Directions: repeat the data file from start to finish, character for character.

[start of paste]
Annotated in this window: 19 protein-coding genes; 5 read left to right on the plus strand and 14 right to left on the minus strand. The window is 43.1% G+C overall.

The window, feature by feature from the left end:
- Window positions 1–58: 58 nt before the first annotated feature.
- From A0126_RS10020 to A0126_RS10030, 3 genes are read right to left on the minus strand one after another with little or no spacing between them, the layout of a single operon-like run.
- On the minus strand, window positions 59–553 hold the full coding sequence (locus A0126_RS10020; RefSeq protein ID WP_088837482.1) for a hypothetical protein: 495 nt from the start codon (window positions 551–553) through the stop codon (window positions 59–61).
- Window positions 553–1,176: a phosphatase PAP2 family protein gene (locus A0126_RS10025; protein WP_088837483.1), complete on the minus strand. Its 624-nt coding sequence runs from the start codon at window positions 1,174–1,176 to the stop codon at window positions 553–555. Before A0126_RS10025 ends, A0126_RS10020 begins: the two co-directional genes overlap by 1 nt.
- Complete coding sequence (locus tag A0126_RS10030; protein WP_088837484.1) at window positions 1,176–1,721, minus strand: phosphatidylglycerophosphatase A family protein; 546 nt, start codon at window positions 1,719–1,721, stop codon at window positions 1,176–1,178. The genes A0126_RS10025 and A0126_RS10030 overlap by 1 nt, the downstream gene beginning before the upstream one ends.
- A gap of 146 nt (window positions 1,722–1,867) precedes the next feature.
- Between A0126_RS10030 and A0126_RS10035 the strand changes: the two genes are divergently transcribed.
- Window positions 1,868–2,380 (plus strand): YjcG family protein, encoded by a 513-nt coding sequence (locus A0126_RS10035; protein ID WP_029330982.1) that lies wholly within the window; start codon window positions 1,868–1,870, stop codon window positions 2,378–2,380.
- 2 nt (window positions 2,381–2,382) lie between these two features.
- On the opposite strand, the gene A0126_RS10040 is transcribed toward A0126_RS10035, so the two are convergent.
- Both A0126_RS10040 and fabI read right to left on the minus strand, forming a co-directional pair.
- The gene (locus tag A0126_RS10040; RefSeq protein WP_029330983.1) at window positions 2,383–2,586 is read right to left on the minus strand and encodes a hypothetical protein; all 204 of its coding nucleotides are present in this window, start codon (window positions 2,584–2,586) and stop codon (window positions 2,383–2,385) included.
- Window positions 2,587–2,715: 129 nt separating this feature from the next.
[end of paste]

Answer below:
Annotated in this window: 19 protein-coding genes; 5 read left to right on the plus strand and 14 right to left on the minus strand. The window is 43.1% G+C overall.

The window, feature by feature from the left end:
- Window positions 1–58: 58 nt before the first annotated feature.
- From A0126_RS10020 to A0126_RS10030, 3 genes are read right to left on the minus strand one after another with little or no spacing between them, the layout of a single operon-like run.
- On the minus strand, window positions 59–553 hold the full coding sequence (locus A0126_RS10020; RefSeq protein ID WP_088837482.1) for a hypothetical protein: 495 nt from the start codon (window positions 551–553) through the stop codon (window positions 59–61).
- Window positions 553–1,176: a phosphatase PAP2 family protein gene (locus A0126_RS10025; protein WP_088837483.1), complete on the minus strand. Its 624-nt coding sequence runs from the start codon at window positions 1,174–1,176 to the stop codon at window positions 553–555. Before A0126_RS10025 ends, A0126_RS10020 begins: the two co-directional genes overlap by 1 nt.
- Complete coding sequence (locus tag A0126_RS10030; protein WP_088837484.1) at window positions 1,176–1,721, minus strand: phosphatidylglycerophosphatase A family protein; 546 nt, start codon at window positions 1,719–1,721, stop codon at window positions 1,176–1,178. The genes A0126_RS10025 and A0126_RS10030 overlap by 1 nt, the downstream gene beginning before the upstream one ends.
- A gap of 146 nt (window positions 1,722–1,867) precedes the next feature.
- Between A0126_RS10030 and A0126_RS10035 the strand changes: the two genes are divergently transcribed.
- Window positions 1,868–2,380 (plus strand): YjcG family protein, encoded by a 513-nt coding sequence (locus A0126_RS10035; protein ID WP_029330982.1) that lies wholly within the window; start codon window positions 1,868–1,870, stop codon window positions 2,378–2,380.
- 2 nt (window positions 2,381–2,382) lie between these two features.
- On the opposite strand, the gene A0126_RS10040 is transcribed toward A0126_RS10035, so the two are convergent.
- Both A0126_RS10040 and fabI read right to left on the minus strand, forming a co-directional pair.
- The gene (locus tag A0126_RS10040; RefSeq protein WP_029330983.1) at window positions 2,383–2,586 is read right to left on the minus strand and encodes a hypothetical protein; all 204 of its coding nucleotides are present in this window, start codon (window positions 2,584–2,586) and stop codon (window positions 2,383–2,385) included.
- Window positions 2,587–2,715: 129 nt separating this feature from the next.